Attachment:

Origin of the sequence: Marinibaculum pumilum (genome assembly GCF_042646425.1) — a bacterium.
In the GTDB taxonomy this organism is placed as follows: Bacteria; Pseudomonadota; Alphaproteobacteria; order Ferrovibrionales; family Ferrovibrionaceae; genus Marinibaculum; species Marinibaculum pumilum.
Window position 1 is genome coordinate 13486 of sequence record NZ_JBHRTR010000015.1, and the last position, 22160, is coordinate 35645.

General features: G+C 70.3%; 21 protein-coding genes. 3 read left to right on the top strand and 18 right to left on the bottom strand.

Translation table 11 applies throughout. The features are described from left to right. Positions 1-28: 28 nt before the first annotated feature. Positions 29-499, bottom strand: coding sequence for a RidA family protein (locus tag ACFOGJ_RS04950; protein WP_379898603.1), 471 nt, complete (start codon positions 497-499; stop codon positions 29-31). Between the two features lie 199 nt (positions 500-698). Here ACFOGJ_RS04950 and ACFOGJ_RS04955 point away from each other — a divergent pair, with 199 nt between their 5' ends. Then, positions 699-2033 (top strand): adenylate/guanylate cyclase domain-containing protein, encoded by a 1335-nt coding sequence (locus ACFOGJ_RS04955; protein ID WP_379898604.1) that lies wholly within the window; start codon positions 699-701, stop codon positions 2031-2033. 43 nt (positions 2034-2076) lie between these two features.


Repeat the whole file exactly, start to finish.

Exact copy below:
Origin of the sequence: Marinibaculum pumilum (genome assembly GCF_042646425.1) — a bacterium.
In the GTDB taxonomy this organism is placed as follows: Bacteria; Pseudomonadota; Alphaproteobacteria; order Ferrovibrionales; family Ferrovibrionaceae; genus Marinibaculum; species Marinibaculum pumilum.
Window position 1 is genome coordinate 13486 of sequence record NZ_JBHRTR010000015.1, and the last position, 22160, is coordinate 35645.

General features: G+C 70.3%; 21 protein-coding genes. 3 read left to right on the top strand and 18 right to left on the bottom strand.

Translation table 11 applies throughout. The features are described from left to right. Positions 1-28: 28 nt before the first annotated feature. Positions 29-499, bottom strand: coding sequence for a RidA family protein (locus tag ACFOGJ_RS04950; protein WP_379898603.1), 471 nt, complete (start codon positions 497-499; stop codon positions 29-31). Between the two features lie 199 nt (positions 500-698). Here ACFOGJ_RS04950 and ACFOGJ_RS04955 point away from each other — a divergent pair, with 199 nt between their 5' ends. Then, positions 699-2033 (top strand): adenylate/guanylate cyclase domain-containing protein, encoded by a 1335-nt coding sequence (locus ACFOGJ_RS04955; protein ID WP_379898604.1) that lies wholly within the window; start codon positions 699-701, stop codon positions 2031-2033. 43 nt (positions 2034-2076) lie between these two features.